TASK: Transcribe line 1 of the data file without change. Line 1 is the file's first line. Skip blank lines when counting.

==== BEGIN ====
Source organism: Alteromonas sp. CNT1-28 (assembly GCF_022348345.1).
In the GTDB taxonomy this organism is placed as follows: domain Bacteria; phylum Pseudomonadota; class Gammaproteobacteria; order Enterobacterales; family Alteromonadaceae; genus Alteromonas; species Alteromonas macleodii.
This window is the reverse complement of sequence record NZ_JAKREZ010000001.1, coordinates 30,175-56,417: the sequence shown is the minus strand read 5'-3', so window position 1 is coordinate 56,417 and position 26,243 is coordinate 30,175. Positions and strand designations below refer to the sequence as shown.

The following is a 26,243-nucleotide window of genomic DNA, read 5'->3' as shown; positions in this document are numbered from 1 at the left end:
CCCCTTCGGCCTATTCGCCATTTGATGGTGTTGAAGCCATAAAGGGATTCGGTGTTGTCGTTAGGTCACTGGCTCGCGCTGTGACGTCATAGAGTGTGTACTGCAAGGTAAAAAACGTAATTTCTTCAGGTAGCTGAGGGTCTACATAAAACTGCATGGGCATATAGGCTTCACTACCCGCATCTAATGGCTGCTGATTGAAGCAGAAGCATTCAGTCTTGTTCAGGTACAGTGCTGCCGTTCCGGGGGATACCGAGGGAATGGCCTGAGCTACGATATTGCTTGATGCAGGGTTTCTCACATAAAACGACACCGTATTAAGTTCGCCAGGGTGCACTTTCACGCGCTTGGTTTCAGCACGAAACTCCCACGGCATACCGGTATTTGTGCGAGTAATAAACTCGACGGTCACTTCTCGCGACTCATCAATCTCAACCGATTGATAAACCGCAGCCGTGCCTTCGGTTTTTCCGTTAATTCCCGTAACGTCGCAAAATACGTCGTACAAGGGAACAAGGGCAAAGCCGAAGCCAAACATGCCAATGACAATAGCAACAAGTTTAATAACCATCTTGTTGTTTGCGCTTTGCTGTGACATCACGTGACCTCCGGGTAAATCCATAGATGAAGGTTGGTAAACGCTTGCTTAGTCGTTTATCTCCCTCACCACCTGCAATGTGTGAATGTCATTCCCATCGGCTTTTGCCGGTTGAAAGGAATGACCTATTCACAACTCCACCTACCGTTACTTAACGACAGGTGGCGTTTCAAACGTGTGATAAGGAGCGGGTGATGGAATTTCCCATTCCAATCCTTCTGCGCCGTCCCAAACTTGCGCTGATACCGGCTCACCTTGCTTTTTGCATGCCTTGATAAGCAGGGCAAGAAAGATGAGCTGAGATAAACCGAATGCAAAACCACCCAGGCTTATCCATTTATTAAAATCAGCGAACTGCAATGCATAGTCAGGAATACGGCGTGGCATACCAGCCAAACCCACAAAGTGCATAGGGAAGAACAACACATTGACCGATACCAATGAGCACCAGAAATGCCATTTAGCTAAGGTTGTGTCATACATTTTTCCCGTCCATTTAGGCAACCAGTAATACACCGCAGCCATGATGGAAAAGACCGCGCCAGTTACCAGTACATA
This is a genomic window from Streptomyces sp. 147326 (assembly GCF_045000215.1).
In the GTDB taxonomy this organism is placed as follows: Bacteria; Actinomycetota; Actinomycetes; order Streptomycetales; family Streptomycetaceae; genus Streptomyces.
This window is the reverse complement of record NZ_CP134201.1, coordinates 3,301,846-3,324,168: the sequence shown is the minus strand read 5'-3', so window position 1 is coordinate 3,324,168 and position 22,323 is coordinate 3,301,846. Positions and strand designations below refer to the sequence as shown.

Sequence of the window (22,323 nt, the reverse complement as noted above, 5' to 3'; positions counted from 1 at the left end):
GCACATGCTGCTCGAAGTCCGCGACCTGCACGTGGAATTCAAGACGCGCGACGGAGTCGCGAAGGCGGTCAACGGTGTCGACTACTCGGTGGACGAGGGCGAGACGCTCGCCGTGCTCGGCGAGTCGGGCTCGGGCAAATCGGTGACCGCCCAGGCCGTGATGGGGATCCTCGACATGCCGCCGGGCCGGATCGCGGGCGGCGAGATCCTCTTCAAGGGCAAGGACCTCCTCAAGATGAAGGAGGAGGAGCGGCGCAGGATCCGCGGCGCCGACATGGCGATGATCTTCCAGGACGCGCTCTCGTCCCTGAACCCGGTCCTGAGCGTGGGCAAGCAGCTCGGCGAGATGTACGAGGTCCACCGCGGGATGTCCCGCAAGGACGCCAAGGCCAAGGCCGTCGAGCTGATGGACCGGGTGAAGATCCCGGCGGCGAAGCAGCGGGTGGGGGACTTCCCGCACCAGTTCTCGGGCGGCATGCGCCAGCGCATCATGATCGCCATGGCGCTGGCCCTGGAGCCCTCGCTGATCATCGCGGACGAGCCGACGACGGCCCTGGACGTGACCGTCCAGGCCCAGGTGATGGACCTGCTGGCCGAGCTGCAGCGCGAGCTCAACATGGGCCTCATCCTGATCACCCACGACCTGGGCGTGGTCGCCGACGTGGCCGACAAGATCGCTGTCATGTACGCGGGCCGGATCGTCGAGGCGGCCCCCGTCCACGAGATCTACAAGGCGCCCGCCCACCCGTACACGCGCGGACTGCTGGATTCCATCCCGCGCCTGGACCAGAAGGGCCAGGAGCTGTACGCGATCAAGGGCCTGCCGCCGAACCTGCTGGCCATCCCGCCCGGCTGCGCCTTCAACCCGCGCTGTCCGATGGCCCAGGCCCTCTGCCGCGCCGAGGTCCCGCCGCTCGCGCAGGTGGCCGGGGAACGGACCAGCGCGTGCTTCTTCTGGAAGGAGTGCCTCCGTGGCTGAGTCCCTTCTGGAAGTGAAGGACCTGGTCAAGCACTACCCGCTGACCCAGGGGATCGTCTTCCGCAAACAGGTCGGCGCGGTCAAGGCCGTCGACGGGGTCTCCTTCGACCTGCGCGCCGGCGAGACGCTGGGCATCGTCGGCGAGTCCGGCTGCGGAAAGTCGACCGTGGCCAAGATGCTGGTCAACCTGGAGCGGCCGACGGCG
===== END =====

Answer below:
Source organism: Alteromonas sp. CNT1-28 (assembly GCF_022348345.1).